26 April 2013

The Haushofmeister’s Diary, Part 11: Listening to ‘Glory Denied’

The cost of glory: Mayes and Worra (foreground), with the reflections of who they once were (Blalock and Mancasola, background).
All photos courtesy of Ellen Appel.

The newest work in this year’s Fort Worth Opera Festival, Glory Denied examines the relationship between Col. Floyd James Thompson, the longest-held prisoner of war in United States history, and his wife, Alyce. By the time she declares, “We both went through hell,” we’ve seen that she’s right.

For nine years, the Vietnamese imprisoned Jim Thompson, and for much of that time, Alyce didn’t know whether he was dead or alive. Struggling to rear four children, she had to make tough choices, and when she saw a way out of her own kind of solitary confinement, she took it. When Jim comes home, he has to contend with all kinds of change.

Nothing is what it was, and Cipullo dramatizes that reality by casting four singers to tell this story: the young couple and the older couple. In them we see innocence turned to anguish, and Dean Anthony’s staging coordinates almost every movement, until the singers are like mirror images, shadows, or ghosts of one another. Cipullo’s score, performed here in a reduced orchestration for ten players (including one very busy percussionist), finds surprising beauty in the pain, and even when he’s depicting torture, the music remains accessible — which is not to say easy to listen to.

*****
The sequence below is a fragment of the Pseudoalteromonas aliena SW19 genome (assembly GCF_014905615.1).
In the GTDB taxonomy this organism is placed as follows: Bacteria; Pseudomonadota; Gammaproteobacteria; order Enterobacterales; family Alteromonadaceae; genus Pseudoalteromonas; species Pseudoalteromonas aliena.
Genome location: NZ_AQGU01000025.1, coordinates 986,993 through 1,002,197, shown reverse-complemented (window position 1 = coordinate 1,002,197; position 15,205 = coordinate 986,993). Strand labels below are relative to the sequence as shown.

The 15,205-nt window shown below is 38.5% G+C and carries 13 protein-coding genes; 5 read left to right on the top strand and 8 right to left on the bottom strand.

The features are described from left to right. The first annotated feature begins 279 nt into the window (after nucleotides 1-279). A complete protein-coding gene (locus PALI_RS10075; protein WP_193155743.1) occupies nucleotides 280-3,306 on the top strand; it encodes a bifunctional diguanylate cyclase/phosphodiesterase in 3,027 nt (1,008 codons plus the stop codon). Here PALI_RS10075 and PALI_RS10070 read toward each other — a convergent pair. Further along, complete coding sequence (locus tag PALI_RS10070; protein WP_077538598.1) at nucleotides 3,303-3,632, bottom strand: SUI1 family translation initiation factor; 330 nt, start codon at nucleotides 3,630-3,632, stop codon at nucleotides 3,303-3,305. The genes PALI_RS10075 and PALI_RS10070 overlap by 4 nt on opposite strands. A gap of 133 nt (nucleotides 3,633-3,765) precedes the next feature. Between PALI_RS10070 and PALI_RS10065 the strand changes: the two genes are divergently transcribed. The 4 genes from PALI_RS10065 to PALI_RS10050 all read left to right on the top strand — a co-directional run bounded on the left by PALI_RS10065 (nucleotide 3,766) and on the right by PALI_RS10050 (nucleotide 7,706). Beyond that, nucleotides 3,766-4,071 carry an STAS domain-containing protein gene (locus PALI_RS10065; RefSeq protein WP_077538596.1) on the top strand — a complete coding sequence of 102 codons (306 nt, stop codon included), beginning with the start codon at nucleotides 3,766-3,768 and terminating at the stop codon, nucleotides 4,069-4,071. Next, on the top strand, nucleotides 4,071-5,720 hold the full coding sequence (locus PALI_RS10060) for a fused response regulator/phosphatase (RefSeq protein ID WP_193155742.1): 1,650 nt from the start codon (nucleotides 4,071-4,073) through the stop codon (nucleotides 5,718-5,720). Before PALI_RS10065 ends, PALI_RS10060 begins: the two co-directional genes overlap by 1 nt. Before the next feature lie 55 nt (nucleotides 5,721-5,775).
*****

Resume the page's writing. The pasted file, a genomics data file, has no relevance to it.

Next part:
Caroline Worra as Alyce.

Our sympathy for Alyce is earned in several ways, including the sublime little aria she sings, “After you hear me out,” when she’s reunited with her husband and tells him the truth. It’s suggested that Alyce herself had a difficult upbringing, and we can understand that she’s committed to making her own children’s lives less arduous. Moreover, the older Alyce is sung by Caroline Worra, who’s sung the role before and who is endowed not only with a radiant soprano voice but also with one of the most infectious smiles in Opera World: it’s almost impossible not to smile back at her. (In her presence I have sometimes felt like a grinning idiot.)

Most of the anguish then falls on the broad shoulders of native-Texan baritone Michael Mayes, whose older Thompson storms and keens through a haze of alcohol (and, in later scenes, the aftermath of a debilitating stroke). Even when he achieves an inner peace — in a beautiful speech to a church congregation, and in his attempt to show Alyce his forgiveness — the wounds of war refuse to heal.

Looking as pristine and wholesome as Tricia Nixon, soprano Sydney Mancasola (a winner of the Metropolitan Opera National Council auditions just weeks ago) sings young Alyce, patiently waiting for her husband’s return and reading aloud her letters to him. They’re filled with the chattiest banalities, from reruns of The Wizard of Oz to the latest issue of Readers Digest — so bland that they can’t possibly contain the whole truth.

Caroline Worra and Sydney Mancasola as Alyce.

Though Sydney and Caroline look almost nothing like offstage, onstage they really do seem like one woman at two points in her life, and the sweetness of Sydney’s singing is reflected in Caroline’s voice, even as Caroline takes it to angrier, more troubled places. Likewise, it seems natural that the voice of tenor David Blalock (who up until recently was a baritone) might deepen over years of hardship to resemble Mayes’ baritone, and by sheer luck, Mayes seems to have inherited the famous Blalock Dimples. David is so callow, so eager and sweet in performance that Thompson’s fate seems especially harsh.